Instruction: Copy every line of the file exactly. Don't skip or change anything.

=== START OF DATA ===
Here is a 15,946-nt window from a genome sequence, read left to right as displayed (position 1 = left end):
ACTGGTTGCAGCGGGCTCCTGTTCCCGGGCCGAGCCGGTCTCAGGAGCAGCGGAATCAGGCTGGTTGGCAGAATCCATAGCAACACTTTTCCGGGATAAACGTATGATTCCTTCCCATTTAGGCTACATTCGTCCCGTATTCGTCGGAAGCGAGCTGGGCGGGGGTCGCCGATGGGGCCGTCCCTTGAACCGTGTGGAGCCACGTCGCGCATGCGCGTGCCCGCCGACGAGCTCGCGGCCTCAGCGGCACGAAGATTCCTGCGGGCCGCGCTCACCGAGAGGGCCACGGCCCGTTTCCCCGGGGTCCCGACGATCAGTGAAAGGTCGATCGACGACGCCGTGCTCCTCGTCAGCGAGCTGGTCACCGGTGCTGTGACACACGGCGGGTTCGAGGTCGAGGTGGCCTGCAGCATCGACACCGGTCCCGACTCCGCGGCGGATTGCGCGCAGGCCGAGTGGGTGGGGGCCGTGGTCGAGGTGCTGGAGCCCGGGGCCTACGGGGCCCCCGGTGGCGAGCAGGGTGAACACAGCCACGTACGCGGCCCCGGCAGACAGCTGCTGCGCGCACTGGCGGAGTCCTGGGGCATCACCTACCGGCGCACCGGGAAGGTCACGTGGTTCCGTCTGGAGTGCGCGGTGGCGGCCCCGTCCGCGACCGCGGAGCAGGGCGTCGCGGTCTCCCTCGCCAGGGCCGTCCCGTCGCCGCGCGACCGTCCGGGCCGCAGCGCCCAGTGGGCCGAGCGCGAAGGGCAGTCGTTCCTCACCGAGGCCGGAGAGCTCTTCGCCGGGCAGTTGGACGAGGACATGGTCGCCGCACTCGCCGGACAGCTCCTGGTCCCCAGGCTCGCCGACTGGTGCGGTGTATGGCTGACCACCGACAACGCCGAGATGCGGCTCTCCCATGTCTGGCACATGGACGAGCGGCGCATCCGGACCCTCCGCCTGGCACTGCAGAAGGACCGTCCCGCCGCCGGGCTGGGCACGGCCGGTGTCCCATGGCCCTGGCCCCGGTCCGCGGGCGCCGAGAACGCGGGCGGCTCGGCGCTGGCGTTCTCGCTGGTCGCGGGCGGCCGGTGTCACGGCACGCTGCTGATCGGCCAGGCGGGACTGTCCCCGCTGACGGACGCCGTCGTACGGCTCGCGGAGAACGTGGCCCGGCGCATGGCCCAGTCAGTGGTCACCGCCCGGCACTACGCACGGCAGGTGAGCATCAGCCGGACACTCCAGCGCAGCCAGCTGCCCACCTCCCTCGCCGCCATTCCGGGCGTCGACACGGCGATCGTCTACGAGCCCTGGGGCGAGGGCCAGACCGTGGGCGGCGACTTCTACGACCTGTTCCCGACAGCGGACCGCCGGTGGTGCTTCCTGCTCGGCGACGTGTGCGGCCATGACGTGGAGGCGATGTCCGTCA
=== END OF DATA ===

Here is a 15,946-nt window from a genome sequence, read left to right as displayed (position 1 = left end):
ACTGGTTGCAGCGGGCTCCTGTTCCCGGGCCGAGCCGGTCTCAGGAGCAGCGGAATCAGGCTGGTTGGCAGAATCCATAGCAACACTTTTCCGGGATAAACGTATGATTCCTTCCCATTTAGGCTACATTCGTCCCGTATTCGTCGGAAGCGAGCTGGGCGGGGGTCGCCGATGGGGCCGTCCCTTGAACCGTGTGGAGCCACGTCGCGCATGCGCGTGCCCGCCGACGAGCTCGCGGCCTCAGCGGCACGAAGATTCCTGCGGGCCGCGCTCACCGAGAGGGCCACGGCCCGTTTCCCCGGGGTCCCGACGATCAGTGAAAGGTCGATCGACGACGCCGTGCTCCTCGTCAGCGAGCTGGTCACCGGTGCTGTGACACACGGCGGGTTCGAGGTCGAGGTGGCCTGCAGCATCGACACCGGTCCCGACTCCGCGGCGGATTGCGCGCAGGCCGAGTGGGTGGGGGCCGTGGTCGAGGTGCTGGAGCCCGGGGCCTACGGGGCCCCCGGTGGCGAGCAGGGTGAACACAGCCACGTACGCGGCCCCGGCAGACAGCTGCTGCGCGCACTGGCGGAGTCCTGGGGCATCACCTACCGGCGCACCGGGAAGGTCACGTGGTTCCGTCTGGAGTGCGCGGTGGCGGCCCCGTCCGCGACCGCGGAGCAGGGCGTCGCGGTCTCCCTCGCCAGGGCCGTCCCGTCGCCGCGCGACCGTCCGGGCCGCAGCGCCCAGTGGGCCGAGCGCGAAGGGCAGTCGTTCCTCACCGAGGCCGGAGAGCTCTTCGCCGGGCAGTTGGACGAGGACATGGTCGCCGCACTCGCCGGACAGCTCCTGGTCCCCAGGCTCGCCGACTGGTGCGGTGTATGGCTGACCACCGACAACGCCGAGATGCGGCTCTCCCATGTCTGGCACATGGACGAGCGGCGCATCCGGACCCTCCGCCTGGCACTGCAGAAGGACCGTCCCGCCGCCGGGCTGGGCACGGCCGGTGTCCCATGGCCCTGGCCCCGGTCCGCGGGCGCCGAGAACGCGGGCGGCTCGGCGCTGGCGTTCTCGCTGGTCGCGGGCGGCCGGTGTCACGGCACGCTGCTGATCGGCCAGGCGGGACTGTCCCCGCTGACGGACGCCGTCGTACGGCTCGCGGAGAACGTGGCCCGGCGCATGGCCCAGTCAGTGGTCACCGCCCGGCACTACGCACGGCAGGTGAGCATCAGCCGGACACTCCAGCGCAGCCAGCTGCCCACCTCCCTCGCCGCCATTCCGGGCGTCGACACGGCGATCGTCTACGAGCCCTGGGGCGAGGGCCAGACCGTGGGCGGCGACTTCTACGACCTGTTCCCGACAGCGGACCGCCGGTGGTGCTTCCTGCTCGGCGACGTGTGCGGCCATGACGTGGAGGCGATGTCCGTCA